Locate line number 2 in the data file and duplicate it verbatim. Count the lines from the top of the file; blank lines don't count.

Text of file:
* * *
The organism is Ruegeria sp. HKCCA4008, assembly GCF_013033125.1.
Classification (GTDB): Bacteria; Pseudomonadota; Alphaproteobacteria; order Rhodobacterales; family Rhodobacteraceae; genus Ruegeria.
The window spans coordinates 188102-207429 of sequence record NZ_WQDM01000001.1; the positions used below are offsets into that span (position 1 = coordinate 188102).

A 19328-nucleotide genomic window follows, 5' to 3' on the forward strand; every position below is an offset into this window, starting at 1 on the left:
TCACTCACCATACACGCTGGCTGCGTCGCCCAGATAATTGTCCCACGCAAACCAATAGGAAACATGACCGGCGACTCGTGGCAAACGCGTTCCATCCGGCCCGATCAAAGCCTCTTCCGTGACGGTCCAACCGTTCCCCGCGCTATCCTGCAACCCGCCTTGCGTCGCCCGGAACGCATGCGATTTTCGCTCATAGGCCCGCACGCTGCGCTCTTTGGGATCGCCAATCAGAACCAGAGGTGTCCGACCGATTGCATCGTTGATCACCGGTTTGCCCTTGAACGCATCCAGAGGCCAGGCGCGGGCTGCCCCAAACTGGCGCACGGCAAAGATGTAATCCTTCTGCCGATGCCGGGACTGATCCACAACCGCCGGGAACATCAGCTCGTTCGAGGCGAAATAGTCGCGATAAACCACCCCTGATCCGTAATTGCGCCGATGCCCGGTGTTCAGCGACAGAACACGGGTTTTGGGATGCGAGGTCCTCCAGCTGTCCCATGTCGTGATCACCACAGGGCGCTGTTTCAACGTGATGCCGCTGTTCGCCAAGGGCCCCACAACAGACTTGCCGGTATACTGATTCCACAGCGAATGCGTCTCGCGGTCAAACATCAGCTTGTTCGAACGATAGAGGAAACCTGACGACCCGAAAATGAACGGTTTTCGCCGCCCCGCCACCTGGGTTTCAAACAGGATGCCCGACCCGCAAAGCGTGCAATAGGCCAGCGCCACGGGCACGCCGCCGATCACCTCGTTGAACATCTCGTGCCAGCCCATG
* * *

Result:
Classification (GTDB): Bacteria; Pseudomonadota; Alphaproteobacteria; order Rhodobacterales; family Rhodobacteraceae; genus Ruegeria.